The seven kings of Rome

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The period of the kingdom of Rome and the seven KingsRoman History: | aeneas | Romulus, Remus & the origins of Rome | The ancient roman kings | Oath of the Horatii | The Kingdom and Seven Kings of Rome | The Roman Republic | The Conquest of Italy and the Punic Wars | The Republic in crisis | Julius Caesar and the end of the Republic | Queen Cleopatra of Egypt | Augustus and the Empire | The 12 Caesars | The Five Good Emperors | Other Emperors | Emperor Constantine and Christianisation | fall of the roman empire |

| roman empire | pax romana | Reasons for the collapse and fall of the roman empire | Contributions by Ancient Romans |

Comments on the Seven Kings of Rome

The seven kings of Rome left behind them an inheritance. A legal system, class structure and geographical division of the city into districts. A census every five years permitted a more just taxation. Indispensable engineering works were also undertaken.

Although in the 250 years of kingdom the territorial dominion of Rome had not increased in any significant manner, each of the kings had brought and instilled a different virtue to the people and city of Rome. The last king of Rome, Tarquinius Superbus, didn't leave quietly; summoning up one alliance after another against the Romans in an effort to win back the throne. This gave the Roman garrisons plenty of experience making them a battle-hardened force to contend with as they gained dominance of Italy.

The final result constituted a solid foundation for the City-State that Rome had become. Within a further 250 years Rome would subdue the surrounding peoples such as the Etruscans, Samnites and Greek colonies, making herself master of the entire Italian peninsula, warring to control the Mediterranean sea, eliminate piracy and control international commerce.

Summary: The Seven Kings of Rome

  1. Romulus son of Rhea Silvia and the god Mars founded and consecrated Rome. He attracted inhabitants to the new city, the Sabines and their women came. He won land for his subjects.
  2. Numa Pompilius, a Sabine, taught the Romans to cultivate the fields and to worship the gods.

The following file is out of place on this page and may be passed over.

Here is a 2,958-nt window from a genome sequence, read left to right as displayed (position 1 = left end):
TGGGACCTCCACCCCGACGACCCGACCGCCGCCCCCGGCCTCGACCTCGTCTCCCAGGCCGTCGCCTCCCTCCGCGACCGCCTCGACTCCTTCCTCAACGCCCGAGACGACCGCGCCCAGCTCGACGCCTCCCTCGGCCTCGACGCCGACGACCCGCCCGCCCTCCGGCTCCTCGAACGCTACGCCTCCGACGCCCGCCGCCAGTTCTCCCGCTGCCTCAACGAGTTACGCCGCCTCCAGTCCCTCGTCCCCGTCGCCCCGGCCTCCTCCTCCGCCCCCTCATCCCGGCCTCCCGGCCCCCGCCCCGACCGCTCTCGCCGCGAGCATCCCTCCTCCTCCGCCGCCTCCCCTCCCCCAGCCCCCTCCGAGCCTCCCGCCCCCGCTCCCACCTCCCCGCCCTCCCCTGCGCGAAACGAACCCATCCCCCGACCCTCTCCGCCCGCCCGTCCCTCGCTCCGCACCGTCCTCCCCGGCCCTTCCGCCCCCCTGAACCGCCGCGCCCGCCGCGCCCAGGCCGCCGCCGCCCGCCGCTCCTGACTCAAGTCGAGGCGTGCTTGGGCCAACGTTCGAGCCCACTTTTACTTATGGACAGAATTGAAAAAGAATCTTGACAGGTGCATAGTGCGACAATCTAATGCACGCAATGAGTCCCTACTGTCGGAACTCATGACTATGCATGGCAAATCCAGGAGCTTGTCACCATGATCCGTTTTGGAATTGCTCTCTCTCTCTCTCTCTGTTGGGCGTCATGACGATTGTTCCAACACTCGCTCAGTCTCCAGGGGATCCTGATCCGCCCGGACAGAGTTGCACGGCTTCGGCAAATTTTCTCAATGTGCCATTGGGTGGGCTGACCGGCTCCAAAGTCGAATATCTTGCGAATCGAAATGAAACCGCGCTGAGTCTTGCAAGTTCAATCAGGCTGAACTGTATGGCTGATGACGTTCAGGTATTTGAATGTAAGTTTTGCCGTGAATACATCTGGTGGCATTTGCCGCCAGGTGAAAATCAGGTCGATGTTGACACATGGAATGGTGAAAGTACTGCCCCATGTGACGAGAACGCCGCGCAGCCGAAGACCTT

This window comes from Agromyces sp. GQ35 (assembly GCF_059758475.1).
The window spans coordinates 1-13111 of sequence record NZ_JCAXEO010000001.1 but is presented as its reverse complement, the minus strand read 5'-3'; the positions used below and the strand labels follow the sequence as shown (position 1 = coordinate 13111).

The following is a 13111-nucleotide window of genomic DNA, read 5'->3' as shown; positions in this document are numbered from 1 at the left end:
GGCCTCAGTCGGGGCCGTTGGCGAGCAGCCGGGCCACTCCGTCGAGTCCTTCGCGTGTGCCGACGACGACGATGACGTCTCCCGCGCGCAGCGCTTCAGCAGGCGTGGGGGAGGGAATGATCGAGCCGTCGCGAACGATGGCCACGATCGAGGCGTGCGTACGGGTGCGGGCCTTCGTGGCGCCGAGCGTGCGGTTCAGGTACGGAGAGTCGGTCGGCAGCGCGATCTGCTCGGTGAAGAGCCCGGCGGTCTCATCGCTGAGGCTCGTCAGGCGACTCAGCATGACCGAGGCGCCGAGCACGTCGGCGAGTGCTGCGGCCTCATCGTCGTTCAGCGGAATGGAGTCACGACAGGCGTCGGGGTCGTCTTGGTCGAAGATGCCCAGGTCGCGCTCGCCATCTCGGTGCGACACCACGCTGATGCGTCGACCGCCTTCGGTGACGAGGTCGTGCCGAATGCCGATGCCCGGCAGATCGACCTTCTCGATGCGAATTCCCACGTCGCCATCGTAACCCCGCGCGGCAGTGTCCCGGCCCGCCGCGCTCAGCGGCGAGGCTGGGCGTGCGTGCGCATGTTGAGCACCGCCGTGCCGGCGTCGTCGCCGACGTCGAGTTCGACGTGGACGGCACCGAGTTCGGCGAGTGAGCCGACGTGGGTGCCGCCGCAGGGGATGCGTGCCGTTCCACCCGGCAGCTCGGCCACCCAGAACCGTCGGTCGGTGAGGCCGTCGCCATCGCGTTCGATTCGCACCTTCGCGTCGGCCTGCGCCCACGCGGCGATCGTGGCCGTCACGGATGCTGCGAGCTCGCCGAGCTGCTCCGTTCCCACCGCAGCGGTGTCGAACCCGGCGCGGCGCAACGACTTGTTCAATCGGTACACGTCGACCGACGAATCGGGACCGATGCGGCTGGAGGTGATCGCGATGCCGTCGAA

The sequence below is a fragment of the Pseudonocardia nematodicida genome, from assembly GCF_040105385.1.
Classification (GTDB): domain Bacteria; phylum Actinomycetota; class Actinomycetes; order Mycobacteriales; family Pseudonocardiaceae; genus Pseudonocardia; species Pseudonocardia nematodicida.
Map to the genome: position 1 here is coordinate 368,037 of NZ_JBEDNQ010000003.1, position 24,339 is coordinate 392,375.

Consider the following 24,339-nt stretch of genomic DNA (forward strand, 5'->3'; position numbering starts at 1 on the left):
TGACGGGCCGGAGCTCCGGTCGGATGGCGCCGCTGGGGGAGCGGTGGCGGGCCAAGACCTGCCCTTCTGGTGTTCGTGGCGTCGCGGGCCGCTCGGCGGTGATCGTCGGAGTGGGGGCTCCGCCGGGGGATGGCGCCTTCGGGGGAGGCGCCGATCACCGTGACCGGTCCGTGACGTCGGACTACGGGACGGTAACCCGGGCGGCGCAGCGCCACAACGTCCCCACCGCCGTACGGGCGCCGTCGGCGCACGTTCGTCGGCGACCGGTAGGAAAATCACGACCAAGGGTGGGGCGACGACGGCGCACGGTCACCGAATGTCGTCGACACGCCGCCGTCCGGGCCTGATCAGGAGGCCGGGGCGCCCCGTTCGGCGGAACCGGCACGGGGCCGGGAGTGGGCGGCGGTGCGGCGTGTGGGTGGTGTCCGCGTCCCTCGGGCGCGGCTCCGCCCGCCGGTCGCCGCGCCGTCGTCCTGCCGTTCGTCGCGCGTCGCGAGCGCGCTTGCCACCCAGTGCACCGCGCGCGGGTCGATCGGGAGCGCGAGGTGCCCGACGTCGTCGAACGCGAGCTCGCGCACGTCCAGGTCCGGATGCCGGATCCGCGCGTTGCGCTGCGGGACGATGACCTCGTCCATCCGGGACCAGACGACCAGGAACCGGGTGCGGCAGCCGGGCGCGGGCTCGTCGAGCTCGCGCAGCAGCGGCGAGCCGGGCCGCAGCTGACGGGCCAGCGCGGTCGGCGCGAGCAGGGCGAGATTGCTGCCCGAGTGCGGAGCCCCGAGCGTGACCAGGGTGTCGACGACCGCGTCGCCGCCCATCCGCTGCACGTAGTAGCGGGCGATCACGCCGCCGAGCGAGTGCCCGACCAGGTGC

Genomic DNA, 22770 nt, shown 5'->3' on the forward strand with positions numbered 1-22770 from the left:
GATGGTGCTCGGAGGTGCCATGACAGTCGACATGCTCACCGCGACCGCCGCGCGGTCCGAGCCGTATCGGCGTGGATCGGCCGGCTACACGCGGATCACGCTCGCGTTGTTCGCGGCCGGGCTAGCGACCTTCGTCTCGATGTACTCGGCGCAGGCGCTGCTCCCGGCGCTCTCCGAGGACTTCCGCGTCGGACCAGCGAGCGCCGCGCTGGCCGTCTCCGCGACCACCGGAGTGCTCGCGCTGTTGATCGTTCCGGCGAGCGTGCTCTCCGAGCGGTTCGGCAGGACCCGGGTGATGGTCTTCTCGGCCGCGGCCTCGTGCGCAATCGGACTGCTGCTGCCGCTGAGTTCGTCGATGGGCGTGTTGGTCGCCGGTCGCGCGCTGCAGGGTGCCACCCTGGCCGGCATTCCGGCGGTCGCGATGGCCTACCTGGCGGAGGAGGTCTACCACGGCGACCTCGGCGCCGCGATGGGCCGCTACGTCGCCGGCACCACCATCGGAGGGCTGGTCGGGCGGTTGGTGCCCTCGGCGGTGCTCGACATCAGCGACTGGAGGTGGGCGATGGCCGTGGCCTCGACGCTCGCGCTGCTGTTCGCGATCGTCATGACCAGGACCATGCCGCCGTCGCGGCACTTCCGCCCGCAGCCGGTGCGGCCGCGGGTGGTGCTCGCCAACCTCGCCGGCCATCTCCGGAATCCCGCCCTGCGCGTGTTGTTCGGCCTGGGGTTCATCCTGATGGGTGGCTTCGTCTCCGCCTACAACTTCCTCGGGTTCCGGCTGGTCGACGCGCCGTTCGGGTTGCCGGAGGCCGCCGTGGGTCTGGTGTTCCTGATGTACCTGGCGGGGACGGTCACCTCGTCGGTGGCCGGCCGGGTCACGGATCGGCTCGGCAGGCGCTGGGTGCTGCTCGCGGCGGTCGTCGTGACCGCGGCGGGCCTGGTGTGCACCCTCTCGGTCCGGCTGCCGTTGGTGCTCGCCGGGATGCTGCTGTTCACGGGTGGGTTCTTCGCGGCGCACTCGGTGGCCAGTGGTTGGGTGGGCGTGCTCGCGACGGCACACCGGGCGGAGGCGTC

3. Tullus Hostilius overcame Alba Longa. The battle was decided through duel between the three Roman brothers of the Horatii family and the Alban Curiatii brothers. The Alban citizens moved to live in Rome. Alba Longa was razed to the ground.
  4. Ancus Martius attended his religious duties but also strengthened the city's fortifications, built a bridge over the Tiber and colonised the river mouth at Ostia.
  5. Lucius Tarquinius, an Etruscan, overcame the Etruscans and became their king also. He built the Capitol, the cloaca maxima sewers and the Circus Maximus.
  6. Servius Tullius was the son of a slave. He introduced a five yearly sensus and restructured taxation. He restructured the army and society according to land ownership.
  7. Tarquinius Superbus son of Lucius Tarquinius murdered Servius. He fought and won war also by treachery. He purchased the Sibylline books, regarded as one of Rome's greatest treasures. His nephew Brutus roused the Romans to expel him and his family and so Rome became a republic.

Back to part 1 of The Kings of Rome

The Seven kings of Rome were: Romulus, Numa Pompilius, Tullus Hostilius, Ancus Martius, Tarquinius Priscus, Servius Tullius, Tarquinius Superbus (Tarquin the Proud)

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Roman History: | aeneas | Romulus, Remus & the origins of Rome | The ancient roman kings | Oath of the Horatii | The Kingdom and Seven Kings of Rome | The Roman Republic | The Conquest of Italy and the Punic Wars | The Republic in crisis | Julius Caesar and the end of the Republic | Queen Cleopatra of Egypt | Augustus and the Empire | The 12 Caesars | The Five Good Emperors | Other Emperors | Emperor Constantine and Christianisation | fall of the roman empire |

| roman empire | pax romana | Reasons for the collapse and fall of the roman empire | Contributions by Ancient Romans |

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"The Seven Kings of Rome" was written by Giovanni Milani-Santarpia for www.mariamilani.com - Rome apartments